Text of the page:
What do you want from your Unit Secretary?
- 0I posted awhile ago asking whether it was better to start in CCU or on a Med/Surg floor. I decided that even though I was comfortable and loved my job where I was, I'd go for one in the CCU where I want to work someday and learn as much as I can, get to know the system, etc. before I get through nursing school rather than hit a floor fresh as a new grad with no clue what I was in for. Well, I got the job and start in a few weeks!
I'm excited but nervous at the same time. It's always hard being the new person and it took about a year at my job before anyone would even bother talking to me. 5 years later I'm hesitant to leave for that reason, but know it's the best thing for my career.
My question to you all - What makes a fantastic unit secretary for you? What do you expect from us? What ****** you off?
- 7Oct 26, '11 by Ruby Veeour "secretaries" are illiterate. i'm not kidding. we have two and i have no definite proof that either of them can read or write. there's plenty of evidence that they can't.
please spell our names correctly. it's irritating when someone who has worked with us for a year cannot spell our names. if you can't remember if my name is spelled "ruby" or "rubie" or "rubi", please check the phone list or the staffing sheet or my name tag.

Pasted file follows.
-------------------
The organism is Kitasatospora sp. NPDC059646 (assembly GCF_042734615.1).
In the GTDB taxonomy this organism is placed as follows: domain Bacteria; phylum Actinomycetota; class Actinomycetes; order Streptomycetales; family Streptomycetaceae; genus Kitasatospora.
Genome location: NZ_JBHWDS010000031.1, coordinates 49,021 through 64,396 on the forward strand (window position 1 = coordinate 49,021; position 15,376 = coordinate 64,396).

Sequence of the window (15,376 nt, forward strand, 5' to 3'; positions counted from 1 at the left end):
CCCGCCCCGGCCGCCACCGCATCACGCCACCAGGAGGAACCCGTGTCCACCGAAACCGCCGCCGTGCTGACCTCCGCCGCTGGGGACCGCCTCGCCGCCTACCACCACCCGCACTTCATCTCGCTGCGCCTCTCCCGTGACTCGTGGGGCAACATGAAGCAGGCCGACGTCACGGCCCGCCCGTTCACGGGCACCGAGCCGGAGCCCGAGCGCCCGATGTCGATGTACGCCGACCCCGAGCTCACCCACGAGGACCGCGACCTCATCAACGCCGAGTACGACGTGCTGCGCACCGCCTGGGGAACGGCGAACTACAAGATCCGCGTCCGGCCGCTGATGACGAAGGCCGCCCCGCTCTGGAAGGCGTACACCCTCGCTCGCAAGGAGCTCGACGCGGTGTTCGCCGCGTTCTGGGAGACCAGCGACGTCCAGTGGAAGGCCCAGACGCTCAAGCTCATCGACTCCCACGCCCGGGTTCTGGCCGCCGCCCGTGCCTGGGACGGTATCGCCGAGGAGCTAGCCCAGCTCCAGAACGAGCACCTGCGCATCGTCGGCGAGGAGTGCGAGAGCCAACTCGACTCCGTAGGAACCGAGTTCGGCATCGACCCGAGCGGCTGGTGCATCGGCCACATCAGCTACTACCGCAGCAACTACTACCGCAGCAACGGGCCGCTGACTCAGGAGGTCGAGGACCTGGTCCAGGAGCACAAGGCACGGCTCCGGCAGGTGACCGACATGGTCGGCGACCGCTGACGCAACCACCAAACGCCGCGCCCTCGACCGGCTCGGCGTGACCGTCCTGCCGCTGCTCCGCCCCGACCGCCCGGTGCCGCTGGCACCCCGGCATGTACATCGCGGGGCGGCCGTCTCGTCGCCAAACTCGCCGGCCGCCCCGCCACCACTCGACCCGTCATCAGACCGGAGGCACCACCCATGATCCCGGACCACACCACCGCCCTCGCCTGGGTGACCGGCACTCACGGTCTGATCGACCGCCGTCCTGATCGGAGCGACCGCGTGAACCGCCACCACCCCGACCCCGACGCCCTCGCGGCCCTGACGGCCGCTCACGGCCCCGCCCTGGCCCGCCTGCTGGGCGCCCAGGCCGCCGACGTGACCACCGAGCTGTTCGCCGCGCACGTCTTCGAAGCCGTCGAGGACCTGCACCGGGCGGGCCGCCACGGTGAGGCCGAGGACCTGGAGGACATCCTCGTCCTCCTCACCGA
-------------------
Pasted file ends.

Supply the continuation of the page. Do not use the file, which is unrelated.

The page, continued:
if you call me to the phone for a call on line 1, please be sure that (1) it's really me you want, (2) the call is really on line 1 and (3) it's not something you could easily have addressed without dragging me out of my isolation room where i was trying to keep my deranged patient from stripping naked and ripping out all of his lines. ("what are your visiting hours?" comes to mind. or "is patient jones still in room 3?")
if you call me to the phone while my patient is trying to die, please make sure it's someone i actually need to talk to. a physician calling with orders is someone i need to talk to. the lab wanting to know whether the specimen was drawn at 14:13 or 4:13 is not. neither is the patient's cousin wanting to know how he's doing.